Ustav timukas : elu ja surm, au ja häbi tormilisel 16.


Ustav timukas : elu ja surm, au ja häbi tormilisel 16. sajandil [Read] ➬ Ustav timukas : elu ja surm, au ja häbi tormilisel 16. sajandil Author Joel F. Harrington – Natus-physiotherapy.co.uk Ajaloolase Joel F Harringtoni Ustav timukas Elu ja surm, au ja h bi tormilisel sajandil jutustab lugejale erakordse loo renessansiaegsest N rnbergi timukast Frantz Schmidtist tema enda kirja pandud p Ajaloolase Joel F Harringtoni Ustav : elu PDF ´ timukas Elu ja surm, au ja h bi tormiliselsajandil jutustab lugejale erakordse loo renessansiaegsest N rnbergi timukast Frantz Schmidtist tema enda kirja Ustav timukas Kindle - pandud p eviku kaudu Autor on selle haruldase ajalooallika p hjal kirjutanud p neva ja kaasahaarava raamatu, mis juhatab meid teekonnale l bi timuka Frantz Schmidti elu ning timukas : elu Epub Ü annab lisaks v rvika pildi varauusaegse hiskonna igap evaelust ja vaimsetest hoiakutestN rnberg olisajandil ks Euroopa poliitiliselt ja majanduslikult v imsamaid paiku, sealsed pangad ja kaubandusettev tted v istlesid Firenze Medicite ja Augsburgi Fuggeritega Frantz Schmidti eluaeg langes enam v hem t pselt kokku N rnbergi rikkuse ja m juv imu haripunktiga P evaraamatut pidas meister Frantz Schmidt terveltaasta jooksul, alates oma esimesest hukkamisest, mille ta pani toimeaastasenaaastal timuka ametiks oli ta hakanud valmistuma jubaaastaselt , kuni ametist lahkumiseniaastal Selle aja jooksul tappis ta isiklikultinimest ning piitsutas v i andis muul viisil ihunuhtlust veel sadadele s dim istetutele K ik hukkamised ja muud karistused t hendas ta isiklikku p evikusse hoolikalt les ning lisas neile ka selgitusi ja kommentaare Peale selle tegutses meister Franz ravitseja ja meedikusena timukad olid tol ajal ravijatena k rgelt hinnatud, sest nad olid tuttavad inimkeha anatoomia ja eriti igat sorti haavadega, lisaks oli neil ligip s sjalahkunute kehale, millel arvati olevat terve rida raviomadusiM istagi ei kuulunud timukas sel ajal lugupeetud linnakodanike hulka Tegemist oli kardetud ja p latud ametiga, mille esindajaid hiskonnas t rjuti Frantz Schmidt ei sattunud niisugusesse ametisse kaugeltki vabal tahtel, k ll aga t itis ta oma kohustusi au ja v rikusega Harrington n itab lugejale oma raamatu kangelast kui vaga, vooruslikku ja rangete p him tetega inimest, kelle saatuseks oli olla hiskonnast v lja t ugatud, kuid kes tundis kaasa ohvritele ja oli p hendunud hiskondliku korra jalule seadmisele.

    Ustav timukas : elu ja surm, au ja häbi tormilisel 16. istlesid Firenze Medicite ja Augsburgi Fuggeritega Frantz Schmidti eluaeg langes enam v hem t pselt kokku N rnbergi rikkuse ja m juv imu haripunktiga P evaraamatut pidas meister Frantz Schmidt terveltaasta jooksul, alates oma esimesest hukkamisest, mille ta pani toimeaastasenaaastal timuka ametiks oli ta hakanud valmistuma jubaaastaselt , kuni ametist lahkumiseniaastal Selle aja jooksul tappis ta isiklikultinimest ning piitsutas v i andis muul viisil ihunuhtlust veel sadadele s dim istetutele K ik hukkamised ja muud karistused t hendas ta isiklikku p evikusse hoolikalt les ning lisas neile ka selgitusi ja kommentaare Peale selle tegutses meister Franz ravitseja ja meedikusena timukad olid tol ajal ravijatena k rgelt hinnatud, sest nad olid tuttavad inimkeha anatoomia ja eriti igat sorti haavadega, lisaks oli neil ligip s sjalahkunute kehale, millel arvati olevat terve rida raviomadusiM istagi ei kuulunud timukas sel ajal lugupeetud linnakodanike hulka Tegemist oli kardetud ja p latud ametiga, mille esindajaid hiskonnas t rjuti Frantz Schmidt ei sattunud niisugusesse ametisse kaugeltki vabal tahtel, k ll aga t itis ta oma kohustusi au ja v rikusega Harrington n itab lugejale oma raamatu kangelast kui vaga, vooruslikku ja rangete p him tetega inimest, kelle saatuseks oli olla hiskonnast v lja t ugatud, kuid kes tundis kaasa ohvritele ja oli p hendunud hiskondliku korra jalule seadmisele."/>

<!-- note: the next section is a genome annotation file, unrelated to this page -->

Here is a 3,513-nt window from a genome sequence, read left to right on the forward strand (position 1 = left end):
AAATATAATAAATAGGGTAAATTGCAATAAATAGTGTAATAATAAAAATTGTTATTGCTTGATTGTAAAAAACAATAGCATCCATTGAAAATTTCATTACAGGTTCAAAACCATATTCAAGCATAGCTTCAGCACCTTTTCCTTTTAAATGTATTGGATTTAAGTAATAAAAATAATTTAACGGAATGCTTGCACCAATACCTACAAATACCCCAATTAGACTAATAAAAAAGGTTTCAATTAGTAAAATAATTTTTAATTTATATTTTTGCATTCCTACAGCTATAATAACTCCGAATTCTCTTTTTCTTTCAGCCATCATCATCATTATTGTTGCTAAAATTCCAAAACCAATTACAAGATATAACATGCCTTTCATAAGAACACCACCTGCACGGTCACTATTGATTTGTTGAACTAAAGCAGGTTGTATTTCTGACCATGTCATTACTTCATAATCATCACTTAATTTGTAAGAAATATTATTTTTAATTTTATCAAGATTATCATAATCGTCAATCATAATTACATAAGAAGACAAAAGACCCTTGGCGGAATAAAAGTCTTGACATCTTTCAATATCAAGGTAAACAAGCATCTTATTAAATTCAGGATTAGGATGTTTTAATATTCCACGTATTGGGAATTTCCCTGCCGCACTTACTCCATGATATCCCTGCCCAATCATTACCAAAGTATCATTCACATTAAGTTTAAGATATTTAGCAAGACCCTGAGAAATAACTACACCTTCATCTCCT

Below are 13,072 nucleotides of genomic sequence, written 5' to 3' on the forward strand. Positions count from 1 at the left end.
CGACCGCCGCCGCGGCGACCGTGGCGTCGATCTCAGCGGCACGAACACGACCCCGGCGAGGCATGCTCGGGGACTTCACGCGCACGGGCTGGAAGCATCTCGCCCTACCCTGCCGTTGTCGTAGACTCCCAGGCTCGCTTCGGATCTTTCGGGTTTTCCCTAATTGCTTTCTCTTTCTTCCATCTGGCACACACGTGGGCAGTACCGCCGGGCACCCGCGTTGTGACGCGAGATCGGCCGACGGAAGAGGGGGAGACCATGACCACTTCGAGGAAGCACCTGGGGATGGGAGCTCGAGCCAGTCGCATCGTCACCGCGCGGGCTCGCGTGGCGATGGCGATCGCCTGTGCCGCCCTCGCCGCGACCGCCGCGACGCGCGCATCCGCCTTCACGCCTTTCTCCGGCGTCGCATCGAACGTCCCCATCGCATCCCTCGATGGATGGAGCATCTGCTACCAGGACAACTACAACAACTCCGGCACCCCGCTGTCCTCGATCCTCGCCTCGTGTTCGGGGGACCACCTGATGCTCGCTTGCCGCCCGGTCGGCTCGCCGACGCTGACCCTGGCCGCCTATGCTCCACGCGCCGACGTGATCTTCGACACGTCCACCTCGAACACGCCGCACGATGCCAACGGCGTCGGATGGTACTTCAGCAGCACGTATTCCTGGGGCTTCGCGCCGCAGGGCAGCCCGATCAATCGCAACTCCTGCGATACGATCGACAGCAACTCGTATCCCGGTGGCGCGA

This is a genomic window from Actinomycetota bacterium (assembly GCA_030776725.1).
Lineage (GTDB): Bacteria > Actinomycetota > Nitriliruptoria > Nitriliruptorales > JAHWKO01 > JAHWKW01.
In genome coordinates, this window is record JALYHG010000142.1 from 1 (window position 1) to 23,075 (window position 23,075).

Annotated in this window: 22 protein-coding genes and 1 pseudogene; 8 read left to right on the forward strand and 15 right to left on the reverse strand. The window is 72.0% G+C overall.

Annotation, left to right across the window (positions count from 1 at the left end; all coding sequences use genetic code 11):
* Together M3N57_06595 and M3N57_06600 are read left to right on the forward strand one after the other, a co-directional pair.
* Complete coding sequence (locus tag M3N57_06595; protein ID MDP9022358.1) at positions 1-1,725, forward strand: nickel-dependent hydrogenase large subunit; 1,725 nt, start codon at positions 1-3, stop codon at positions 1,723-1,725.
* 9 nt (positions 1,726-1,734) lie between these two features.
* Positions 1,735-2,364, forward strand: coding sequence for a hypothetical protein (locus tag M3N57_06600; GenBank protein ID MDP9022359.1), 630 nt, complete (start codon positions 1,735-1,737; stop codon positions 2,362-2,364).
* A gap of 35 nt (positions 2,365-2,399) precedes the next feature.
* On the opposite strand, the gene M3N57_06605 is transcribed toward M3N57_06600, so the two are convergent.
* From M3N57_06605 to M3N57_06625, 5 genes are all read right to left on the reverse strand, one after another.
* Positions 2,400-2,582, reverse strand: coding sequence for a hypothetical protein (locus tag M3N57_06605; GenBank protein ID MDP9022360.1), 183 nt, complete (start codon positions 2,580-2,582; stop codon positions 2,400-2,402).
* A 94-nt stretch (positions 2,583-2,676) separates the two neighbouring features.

• Hardcover
  • 334 pages
  • Ustav timukas : elu ja surm, au ja häbi tormilisel 16. sajandil
  • Joel F. Harrington
  • Estonian
  • 10 June 2017

About the Author: Joel F. Harrington

Is a well known author, : elu PDF ´ some of his books are a fascination for readers like in the Ustav timukas : elu ja surm, au ja häbi tormilisel Ustav timukas Kindle - sajandil book, this is one of the most wanted Joel F Harrington author readers around the world.



10 thoughts on “Ustav timukas : elu ja surm, au ja häbi tormilisel 16. sajandil

  1. Clif Hostetler Clif Hostetler says: